The game still has subpar shooting, though, and the enemy artificial intelligence is laughable at times. I beat the game in the “Normal” difficulty. There were countless occasions where the enemies would run in circles or pass up a kill shot in order to punch me. I appreciated the gesture, but it was sort of silly of them to do. Plus I still don’t think the weapons feel all that different when you swap between those in the same class. Platforming and fighting are Uncharted 3’s strong points. Shooting is not.

You can also get the feeling that much of the action and sequences are scripted. I think it’s part of the developer’s attempt to create the feeling that we’re playing a high-budget action movie. That is certainly accomplished.

Multiplayer
Uncharted 3 brings with it a multiplayer mode introduced by the previous game in the franchise. What U3 does, though, is upgrade every aspect of the experience. Naughty Dog has managed to take the graphics, dynamic settings, and amazing set pieces from the single-player to the multiplayer for a pretty seamless transition.

U3 has Team Deathmatch, Team Objective, Free for All, Plunder, and Hardcore modes for the multiplayer. There is also a co-op arena where you can team up with friends.

The platforming is far more creative in U3 than it was in U2. The maps are far more dynamic. The action is a little more fast-paced. One of the first things I noticed in U3 is that it takes slightly less bullets to get a kill than it did in U2. I still think it takes too much, but I’ll take fewer required.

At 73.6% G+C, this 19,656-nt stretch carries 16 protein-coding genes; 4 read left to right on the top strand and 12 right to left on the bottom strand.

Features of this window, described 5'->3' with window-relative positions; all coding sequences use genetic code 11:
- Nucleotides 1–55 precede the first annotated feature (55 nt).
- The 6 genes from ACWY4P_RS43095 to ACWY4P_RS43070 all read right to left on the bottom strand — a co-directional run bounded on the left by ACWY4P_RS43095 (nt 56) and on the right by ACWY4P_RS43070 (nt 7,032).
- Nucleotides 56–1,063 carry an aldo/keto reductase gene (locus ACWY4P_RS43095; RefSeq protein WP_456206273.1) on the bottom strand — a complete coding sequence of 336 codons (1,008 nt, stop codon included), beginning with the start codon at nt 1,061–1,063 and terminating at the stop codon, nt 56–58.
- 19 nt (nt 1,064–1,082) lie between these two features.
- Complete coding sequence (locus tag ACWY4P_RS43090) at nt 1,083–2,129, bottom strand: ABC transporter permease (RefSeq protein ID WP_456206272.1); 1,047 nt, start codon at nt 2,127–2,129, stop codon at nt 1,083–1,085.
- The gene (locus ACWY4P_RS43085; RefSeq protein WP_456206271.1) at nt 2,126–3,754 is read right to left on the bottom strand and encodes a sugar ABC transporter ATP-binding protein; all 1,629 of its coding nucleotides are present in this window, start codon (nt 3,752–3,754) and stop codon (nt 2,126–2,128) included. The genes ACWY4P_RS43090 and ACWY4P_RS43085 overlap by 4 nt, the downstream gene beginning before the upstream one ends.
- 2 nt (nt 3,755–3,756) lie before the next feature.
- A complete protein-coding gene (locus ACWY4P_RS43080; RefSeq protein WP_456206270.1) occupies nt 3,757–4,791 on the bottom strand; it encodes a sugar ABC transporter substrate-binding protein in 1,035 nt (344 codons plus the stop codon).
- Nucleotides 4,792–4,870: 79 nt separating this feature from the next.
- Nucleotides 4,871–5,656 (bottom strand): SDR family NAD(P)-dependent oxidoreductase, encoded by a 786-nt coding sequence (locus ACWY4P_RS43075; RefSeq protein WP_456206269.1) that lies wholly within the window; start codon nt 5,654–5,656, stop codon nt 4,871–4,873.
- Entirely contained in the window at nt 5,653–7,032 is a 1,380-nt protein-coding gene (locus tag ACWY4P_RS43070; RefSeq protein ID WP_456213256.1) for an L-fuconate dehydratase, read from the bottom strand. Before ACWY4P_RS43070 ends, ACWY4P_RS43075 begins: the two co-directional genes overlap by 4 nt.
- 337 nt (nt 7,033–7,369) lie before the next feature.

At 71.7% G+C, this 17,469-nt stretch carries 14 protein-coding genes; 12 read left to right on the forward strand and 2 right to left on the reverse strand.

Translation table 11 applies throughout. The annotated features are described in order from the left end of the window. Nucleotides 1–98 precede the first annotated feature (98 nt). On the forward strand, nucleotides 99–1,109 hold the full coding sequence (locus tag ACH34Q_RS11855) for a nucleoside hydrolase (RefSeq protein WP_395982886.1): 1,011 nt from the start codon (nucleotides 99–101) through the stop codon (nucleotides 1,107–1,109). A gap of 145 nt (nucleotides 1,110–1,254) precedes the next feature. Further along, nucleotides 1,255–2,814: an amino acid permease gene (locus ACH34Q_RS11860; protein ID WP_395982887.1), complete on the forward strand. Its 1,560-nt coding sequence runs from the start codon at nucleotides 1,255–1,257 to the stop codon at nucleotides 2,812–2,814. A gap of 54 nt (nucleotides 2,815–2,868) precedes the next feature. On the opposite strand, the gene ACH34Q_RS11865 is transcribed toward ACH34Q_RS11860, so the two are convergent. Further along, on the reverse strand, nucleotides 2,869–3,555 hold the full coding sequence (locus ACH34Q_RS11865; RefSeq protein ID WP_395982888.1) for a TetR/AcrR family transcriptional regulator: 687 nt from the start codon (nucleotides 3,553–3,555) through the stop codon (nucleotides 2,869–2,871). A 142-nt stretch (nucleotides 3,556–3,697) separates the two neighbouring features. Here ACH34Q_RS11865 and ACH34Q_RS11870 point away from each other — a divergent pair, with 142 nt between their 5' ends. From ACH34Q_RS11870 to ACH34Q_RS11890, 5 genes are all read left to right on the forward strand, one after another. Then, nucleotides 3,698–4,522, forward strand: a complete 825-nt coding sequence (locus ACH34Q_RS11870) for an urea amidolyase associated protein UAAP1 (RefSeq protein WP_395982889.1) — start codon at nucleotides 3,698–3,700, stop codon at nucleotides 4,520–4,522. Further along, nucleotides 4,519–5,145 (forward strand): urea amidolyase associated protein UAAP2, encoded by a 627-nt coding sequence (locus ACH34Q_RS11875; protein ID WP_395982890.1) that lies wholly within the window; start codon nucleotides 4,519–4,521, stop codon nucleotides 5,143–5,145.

Naughty Dog also ramped up the boosts and perks of its multiplayer. Kills still earn you cash but you can spend that money for a surprisingly expansive list of weapons and character upgrades. Those boosters can really change the game. My personal favorite is the one that lets your recover from wounds faster. The boosters really touch every aspect of the multiplayer gameplay.

Then there are power plays that teams unlock while playing. One I encountered routinely allowed the other team to better see mine. I believe that’s meant to help prevent blow-out victories and keep the matches competitive.

For my taste, that all just adds a layer of arcade-style of gameplay that I’m not particularly a fan of. But that doesn’t mean others don’t love the experience.

There were multiple times when I know I lost a kill because the other player happened to have a higher rank and more boosters to choose from. That got very frustrating. Add to that, that it will still take a few more bullets than I’d like to get a kill and you have, in my opinion, a multiplayer experience that is utterly impressive in its design and implementation but far too arcade for me.

I believe fans of the Uncharted 2 multiplayer will fall in love with this one. I can’t stress enough how well-designed the maps are and how much more fluid the platforming is. If you like the boosters and hit detection, you’ll play this multiplayer for a very long time.

Overall
Uncharted 3 is an amazing game that deserves all of the accolades that will most likely be heaped on it. It pushes the franchise forward with upgrades to just about every aspect of the game. It tells a better story and somehow manages to add to the cinematic feel to the game both in the single player and multi-player experiences. This will undoubtedly get a few Game of the Year nominations.

PlayStation 3 owners should stand in line right now to buy this game.

I still think, though, that the actual shooting needs work and the enemies in the single player just seemed lost at times. Plus the boosters and power plays can make the multi-player seem like a chore when you just want to get a few kills.